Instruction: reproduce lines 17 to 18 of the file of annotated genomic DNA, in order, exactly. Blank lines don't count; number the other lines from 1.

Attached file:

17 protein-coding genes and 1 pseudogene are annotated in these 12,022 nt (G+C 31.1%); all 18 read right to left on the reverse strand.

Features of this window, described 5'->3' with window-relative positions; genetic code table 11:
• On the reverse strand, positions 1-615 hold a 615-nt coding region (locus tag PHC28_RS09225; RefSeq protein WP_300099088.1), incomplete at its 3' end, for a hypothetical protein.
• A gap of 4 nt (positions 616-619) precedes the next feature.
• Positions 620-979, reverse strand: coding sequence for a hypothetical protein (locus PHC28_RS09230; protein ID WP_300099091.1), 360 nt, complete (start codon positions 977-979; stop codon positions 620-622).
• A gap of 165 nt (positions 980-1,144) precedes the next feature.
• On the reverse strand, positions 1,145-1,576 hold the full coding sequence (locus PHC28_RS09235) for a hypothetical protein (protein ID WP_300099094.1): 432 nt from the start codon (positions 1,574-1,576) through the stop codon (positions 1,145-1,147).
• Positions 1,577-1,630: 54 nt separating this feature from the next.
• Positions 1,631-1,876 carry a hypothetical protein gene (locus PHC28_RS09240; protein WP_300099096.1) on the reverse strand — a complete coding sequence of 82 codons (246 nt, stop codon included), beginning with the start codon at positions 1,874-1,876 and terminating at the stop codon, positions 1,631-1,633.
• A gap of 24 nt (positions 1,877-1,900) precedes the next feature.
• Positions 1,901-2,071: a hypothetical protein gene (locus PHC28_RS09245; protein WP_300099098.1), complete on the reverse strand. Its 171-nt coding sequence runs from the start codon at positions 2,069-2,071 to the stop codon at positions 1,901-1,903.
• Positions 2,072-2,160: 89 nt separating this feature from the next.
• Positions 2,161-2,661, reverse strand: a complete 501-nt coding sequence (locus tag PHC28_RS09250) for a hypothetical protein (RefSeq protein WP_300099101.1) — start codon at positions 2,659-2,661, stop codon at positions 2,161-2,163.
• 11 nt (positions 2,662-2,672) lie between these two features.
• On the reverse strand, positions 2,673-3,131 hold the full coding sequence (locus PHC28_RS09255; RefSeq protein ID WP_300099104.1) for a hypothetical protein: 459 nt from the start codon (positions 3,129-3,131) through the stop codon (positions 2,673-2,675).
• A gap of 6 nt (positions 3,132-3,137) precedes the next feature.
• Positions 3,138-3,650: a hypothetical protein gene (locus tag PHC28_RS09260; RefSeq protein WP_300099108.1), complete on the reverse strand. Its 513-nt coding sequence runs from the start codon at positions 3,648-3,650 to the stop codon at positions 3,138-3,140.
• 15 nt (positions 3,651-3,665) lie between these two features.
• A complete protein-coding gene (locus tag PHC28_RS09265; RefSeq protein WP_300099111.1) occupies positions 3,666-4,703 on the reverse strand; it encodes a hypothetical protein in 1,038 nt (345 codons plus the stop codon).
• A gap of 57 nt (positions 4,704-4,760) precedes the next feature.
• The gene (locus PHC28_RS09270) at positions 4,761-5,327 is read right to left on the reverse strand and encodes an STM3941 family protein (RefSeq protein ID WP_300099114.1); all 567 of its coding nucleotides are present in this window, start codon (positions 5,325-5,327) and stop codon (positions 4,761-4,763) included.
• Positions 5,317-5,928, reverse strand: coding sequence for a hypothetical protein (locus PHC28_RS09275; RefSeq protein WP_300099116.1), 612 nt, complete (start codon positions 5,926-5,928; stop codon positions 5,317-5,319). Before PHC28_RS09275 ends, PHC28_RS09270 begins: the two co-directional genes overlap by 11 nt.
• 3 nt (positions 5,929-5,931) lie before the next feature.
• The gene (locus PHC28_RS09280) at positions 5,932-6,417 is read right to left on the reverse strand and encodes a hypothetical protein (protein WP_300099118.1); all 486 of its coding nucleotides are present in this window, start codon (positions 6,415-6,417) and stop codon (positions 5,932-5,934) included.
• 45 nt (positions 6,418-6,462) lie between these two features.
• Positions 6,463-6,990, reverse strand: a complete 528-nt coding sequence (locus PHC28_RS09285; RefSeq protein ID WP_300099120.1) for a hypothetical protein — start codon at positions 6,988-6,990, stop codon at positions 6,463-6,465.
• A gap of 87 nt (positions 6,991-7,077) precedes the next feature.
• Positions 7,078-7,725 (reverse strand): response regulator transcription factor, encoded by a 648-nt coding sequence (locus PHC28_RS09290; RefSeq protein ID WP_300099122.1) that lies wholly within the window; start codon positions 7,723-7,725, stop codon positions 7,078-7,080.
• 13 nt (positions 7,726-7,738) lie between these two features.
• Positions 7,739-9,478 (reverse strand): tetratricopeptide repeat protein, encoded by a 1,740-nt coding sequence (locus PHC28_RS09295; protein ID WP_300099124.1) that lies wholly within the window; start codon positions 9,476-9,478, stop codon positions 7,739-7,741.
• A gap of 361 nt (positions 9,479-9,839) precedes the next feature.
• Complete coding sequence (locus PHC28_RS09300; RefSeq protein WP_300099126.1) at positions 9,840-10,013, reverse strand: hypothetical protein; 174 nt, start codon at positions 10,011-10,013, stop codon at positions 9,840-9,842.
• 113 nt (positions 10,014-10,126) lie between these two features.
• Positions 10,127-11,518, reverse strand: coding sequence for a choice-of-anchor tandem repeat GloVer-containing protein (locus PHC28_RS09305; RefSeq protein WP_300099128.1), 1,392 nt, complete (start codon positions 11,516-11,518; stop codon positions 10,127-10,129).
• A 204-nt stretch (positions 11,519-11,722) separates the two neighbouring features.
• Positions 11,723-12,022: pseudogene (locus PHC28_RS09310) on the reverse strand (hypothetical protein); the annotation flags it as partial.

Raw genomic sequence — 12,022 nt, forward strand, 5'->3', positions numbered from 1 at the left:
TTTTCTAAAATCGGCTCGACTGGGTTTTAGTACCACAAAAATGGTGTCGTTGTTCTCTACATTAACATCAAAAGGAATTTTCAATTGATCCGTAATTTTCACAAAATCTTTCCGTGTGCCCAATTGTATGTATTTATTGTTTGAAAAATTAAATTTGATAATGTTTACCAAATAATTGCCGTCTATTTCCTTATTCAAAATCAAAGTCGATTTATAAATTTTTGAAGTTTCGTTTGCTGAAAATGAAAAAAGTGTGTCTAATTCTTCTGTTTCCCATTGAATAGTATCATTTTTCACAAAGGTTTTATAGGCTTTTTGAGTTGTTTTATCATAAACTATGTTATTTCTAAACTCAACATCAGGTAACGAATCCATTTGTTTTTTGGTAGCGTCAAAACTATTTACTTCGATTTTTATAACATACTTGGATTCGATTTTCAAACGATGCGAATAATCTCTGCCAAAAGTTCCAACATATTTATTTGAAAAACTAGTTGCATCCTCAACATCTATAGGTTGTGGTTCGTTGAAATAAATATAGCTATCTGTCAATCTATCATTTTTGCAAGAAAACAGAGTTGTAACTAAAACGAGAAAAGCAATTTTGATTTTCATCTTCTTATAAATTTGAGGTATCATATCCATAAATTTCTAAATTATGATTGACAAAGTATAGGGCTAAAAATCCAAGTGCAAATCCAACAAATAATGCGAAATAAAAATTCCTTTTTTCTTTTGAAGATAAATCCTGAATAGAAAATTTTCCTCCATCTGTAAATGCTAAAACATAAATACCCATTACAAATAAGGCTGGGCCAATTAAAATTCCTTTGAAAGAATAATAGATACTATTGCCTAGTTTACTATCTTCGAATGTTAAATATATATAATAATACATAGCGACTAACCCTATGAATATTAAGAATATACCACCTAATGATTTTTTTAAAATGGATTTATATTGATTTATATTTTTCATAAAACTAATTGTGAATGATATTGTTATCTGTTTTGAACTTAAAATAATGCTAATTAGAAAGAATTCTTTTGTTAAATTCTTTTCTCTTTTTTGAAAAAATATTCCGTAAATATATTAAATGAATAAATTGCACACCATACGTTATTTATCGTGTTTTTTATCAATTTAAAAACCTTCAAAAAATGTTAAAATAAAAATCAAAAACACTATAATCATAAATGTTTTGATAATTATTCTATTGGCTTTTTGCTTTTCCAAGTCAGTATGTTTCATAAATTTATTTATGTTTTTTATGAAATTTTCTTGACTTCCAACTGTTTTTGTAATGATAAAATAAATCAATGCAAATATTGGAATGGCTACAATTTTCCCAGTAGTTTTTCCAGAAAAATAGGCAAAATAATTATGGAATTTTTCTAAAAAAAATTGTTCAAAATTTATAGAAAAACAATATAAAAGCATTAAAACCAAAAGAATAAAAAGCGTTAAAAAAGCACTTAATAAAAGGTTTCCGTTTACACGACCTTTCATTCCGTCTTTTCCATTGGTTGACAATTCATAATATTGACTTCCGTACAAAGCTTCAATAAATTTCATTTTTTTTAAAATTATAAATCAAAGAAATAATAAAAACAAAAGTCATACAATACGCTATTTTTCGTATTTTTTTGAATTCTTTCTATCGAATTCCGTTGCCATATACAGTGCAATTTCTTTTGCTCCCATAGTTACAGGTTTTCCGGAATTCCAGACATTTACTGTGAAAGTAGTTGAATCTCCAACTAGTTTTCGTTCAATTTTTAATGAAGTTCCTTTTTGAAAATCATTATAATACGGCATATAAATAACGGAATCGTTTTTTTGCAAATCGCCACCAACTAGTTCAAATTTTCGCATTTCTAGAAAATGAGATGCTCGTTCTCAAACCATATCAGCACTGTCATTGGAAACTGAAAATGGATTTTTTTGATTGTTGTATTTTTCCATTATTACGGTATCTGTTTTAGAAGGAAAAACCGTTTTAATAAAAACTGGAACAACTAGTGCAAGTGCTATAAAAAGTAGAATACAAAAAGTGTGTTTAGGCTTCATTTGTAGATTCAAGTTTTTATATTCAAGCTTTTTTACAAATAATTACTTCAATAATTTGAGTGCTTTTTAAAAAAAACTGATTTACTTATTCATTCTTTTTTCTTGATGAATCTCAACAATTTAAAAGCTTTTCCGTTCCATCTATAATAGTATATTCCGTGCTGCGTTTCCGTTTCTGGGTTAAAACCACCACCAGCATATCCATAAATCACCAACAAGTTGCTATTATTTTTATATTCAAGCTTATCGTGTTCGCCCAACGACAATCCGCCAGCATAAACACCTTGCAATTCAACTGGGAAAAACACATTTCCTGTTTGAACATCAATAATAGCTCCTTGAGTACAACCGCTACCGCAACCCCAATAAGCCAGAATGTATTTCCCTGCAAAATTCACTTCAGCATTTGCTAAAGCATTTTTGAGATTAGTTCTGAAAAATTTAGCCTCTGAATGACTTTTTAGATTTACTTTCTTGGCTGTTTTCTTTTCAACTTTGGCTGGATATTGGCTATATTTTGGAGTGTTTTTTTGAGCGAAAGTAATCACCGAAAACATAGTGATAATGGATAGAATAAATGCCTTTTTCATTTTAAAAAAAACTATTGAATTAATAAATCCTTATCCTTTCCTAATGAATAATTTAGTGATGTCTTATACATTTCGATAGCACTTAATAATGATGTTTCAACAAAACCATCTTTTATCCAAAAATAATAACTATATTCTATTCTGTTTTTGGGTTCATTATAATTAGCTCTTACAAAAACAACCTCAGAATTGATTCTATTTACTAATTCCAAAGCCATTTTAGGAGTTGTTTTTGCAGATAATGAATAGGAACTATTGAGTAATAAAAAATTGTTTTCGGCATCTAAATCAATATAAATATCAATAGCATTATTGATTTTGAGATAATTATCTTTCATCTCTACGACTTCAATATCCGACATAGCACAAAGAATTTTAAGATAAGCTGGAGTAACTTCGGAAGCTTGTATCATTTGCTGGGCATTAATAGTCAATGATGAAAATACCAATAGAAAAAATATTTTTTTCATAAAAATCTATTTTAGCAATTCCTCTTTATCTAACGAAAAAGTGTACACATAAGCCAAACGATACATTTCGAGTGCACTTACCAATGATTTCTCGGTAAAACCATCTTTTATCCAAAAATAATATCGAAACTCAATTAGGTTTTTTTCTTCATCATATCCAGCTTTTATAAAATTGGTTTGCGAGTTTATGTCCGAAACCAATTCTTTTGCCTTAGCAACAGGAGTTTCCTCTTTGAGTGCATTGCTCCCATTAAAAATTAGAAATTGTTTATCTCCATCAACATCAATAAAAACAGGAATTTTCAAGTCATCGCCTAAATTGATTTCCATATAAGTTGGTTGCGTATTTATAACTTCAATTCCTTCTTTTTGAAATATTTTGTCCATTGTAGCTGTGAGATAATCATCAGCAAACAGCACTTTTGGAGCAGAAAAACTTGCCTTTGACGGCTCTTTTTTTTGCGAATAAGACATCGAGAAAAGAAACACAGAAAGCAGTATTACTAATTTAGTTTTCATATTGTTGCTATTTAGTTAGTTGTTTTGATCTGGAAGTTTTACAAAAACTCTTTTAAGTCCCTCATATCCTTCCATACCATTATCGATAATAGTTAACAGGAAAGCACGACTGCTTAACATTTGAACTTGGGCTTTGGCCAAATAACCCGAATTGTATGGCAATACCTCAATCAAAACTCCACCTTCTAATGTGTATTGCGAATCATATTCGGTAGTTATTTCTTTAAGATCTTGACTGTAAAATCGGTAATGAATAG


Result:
• Positions 3,138-3,650: a hypothetical protein gene (locus tag PHC28_RS09260; RefSeq protein WP_300099108.1), complete on the reverse strand. Its 513-nt coding sequence runs from the start codon at positions 3,648-3,650 to the stop codon at positions 3,138-3,140.
• 15 nt (positions 3,651-3,665) lie between these two features.